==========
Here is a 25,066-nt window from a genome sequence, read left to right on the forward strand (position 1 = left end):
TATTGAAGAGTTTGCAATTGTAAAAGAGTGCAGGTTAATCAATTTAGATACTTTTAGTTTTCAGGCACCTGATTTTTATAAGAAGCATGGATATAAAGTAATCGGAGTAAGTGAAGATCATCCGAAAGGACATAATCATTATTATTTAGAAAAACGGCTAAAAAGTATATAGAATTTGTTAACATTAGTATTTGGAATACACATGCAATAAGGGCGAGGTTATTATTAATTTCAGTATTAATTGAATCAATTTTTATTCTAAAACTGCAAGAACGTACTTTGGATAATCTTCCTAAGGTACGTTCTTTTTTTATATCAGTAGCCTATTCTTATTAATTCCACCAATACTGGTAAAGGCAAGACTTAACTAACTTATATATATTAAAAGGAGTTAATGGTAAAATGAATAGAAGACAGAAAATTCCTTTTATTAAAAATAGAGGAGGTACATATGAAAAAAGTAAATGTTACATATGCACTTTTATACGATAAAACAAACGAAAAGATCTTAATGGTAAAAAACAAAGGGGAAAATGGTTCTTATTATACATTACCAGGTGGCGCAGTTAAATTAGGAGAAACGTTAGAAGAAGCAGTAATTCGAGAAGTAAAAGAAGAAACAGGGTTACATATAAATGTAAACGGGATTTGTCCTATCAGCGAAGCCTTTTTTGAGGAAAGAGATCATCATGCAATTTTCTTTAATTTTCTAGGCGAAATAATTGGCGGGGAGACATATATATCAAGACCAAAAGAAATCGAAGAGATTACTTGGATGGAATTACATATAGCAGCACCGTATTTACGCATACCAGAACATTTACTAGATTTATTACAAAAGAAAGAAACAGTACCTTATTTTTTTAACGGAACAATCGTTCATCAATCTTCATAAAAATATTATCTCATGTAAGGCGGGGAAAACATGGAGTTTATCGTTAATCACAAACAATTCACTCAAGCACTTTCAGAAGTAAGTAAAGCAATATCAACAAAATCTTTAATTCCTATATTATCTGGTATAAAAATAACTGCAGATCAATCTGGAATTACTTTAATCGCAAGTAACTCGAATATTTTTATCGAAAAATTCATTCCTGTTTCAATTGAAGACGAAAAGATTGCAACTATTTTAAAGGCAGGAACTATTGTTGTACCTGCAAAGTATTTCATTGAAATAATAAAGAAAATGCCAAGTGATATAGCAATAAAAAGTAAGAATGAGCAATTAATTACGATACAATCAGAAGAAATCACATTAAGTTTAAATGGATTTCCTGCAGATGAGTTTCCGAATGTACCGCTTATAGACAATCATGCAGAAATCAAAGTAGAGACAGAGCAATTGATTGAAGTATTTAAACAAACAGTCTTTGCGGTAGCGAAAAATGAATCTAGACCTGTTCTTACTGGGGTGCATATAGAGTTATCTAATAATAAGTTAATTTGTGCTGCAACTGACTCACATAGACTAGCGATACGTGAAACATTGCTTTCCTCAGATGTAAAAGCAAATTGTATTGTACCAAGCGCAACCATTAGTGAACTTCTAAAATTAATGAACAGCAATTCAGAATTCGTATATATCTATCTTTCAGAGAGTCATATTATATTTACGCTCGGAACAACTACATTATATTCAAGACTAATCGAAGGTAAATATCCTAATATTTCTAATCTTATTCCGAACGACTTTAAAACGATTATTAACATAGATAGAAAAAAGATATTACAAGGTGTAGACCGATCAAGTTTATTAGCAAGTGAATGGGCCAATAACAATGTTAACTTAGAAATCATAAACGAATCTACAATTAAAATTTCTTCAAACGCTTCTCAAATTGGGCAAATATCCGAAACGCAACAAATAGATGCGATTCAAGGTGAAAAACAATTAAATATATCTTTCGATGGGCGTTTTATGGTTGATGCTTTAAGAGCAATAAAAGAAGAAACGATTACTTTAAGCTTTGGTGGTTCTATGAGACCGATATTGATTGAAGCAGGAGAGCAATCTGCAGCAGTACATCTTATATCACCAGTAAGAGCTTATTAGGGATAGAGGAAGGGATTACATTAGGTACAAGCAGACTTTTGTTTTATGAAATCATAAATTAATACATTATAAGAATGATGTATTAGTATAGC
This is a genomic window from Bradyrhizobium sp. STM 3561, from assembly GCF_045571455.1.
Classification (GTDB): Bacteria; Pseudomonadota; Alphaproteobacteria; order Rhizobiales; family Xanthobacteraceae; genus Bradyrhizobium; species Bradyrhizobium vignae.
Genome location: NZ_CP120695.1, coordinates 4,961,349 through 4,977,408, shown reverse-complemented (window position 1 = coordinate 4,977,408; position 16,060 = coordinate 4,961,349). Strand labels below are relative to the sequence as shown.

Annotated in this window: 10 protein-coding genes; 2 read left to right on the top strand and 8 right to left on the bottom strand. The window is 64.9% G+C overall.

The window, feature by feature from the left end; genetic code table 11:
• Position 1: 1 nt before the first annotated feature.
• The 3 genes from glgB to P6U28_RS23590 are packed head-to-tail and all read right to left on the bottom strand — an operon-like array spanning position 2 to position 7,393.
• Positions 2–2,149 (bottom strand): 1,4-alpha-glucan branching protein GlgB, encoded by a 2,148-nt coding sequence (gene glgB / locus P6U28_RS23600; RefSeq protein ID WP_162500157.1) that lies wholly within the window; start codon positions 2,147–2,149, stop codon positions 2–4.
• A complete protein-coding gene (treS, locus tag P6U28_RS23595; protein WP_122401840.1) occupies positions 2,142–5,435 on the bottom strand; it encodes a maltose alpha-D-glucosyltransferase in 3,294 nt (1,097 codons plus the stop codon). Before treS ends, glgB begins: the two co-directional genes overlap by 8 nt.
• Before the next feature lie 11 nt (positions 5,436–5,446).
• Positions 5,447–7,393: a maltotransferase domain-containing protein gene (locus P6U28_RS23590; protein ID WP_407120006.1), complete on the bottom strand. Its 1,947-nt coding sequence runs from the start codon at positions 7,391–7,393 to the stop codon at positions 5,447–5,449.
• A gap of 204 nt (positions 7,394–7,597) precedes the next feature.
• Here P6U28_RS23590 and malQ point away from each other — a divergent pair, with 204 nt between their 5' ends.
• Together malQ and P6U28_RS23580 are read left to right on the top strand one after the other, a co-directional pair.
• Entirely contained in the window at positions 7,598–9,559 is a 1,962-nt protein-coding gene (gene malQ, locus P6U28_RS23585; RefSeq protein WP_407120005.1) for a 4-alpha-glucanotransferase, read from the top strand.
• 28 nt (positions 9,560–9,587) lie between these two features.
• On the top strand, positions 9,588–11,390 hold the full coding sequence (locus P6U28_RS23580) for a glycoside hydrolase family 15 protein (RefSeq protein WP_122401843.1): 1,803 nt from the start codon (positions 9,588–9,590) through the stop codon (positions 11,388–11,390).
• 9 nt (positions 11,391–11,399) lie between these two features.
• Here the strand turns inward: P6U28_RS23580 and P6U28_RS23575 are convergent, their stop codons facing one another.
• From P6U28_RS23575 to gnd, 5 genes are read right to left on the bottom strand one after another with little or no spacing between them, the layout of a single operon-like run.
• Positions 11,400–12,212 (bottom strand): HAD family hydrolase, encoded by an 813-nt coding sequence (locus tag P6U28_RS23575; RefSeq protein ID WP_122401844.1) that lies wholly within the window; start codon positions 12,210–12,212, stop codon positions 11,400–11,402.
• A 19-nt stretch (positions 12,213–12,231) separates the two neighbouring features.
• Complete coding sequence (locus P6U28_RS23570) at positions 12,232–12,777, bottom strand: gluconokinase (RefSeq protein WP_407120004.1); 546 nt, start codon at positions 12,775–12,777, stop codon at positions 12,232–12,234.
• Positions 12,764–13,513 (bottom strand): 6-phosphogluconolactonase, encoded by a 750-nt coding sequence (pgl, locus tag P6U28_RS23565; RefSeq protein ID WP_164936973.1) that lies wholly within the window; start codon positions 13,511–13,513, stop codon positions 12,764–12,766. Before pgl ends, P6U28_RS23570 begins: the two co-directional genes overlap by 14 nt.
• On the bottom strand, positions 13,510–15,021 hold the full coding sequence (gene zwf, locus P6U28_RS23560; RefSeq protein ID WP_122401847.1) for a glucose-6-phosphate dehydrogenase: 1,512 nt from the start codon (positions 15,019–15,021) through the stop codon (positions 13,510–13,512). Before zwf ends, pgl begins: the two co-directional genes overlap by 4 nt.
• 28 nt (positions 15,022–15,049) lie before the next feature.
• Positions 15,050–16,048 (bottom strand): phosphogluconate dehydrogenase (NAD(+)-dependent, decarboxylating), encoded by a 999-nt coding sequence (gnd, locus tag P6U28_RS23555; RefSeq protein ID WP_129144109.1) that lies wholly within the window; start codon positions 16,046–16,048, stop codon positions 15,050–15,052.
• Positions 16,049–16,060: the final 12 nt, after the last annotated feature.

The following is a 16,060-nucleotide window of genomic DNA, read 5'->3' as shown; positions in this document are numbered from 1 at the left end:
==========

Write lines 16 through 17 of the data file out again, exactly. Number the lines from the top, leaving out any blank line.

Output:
• Together malQ and P6U28_RS23580 are read left to right on the top strand one after the other, a co-directional pair.
• Entirely contained in the window at positions 7,598–9,559 is a 1,962-nt protein-coding gene (gene malQ, locus P6U28_RS23585; RefSeq protein WP_407120005.1) for a 4-alpha-glucanotransferase, read from the top strand.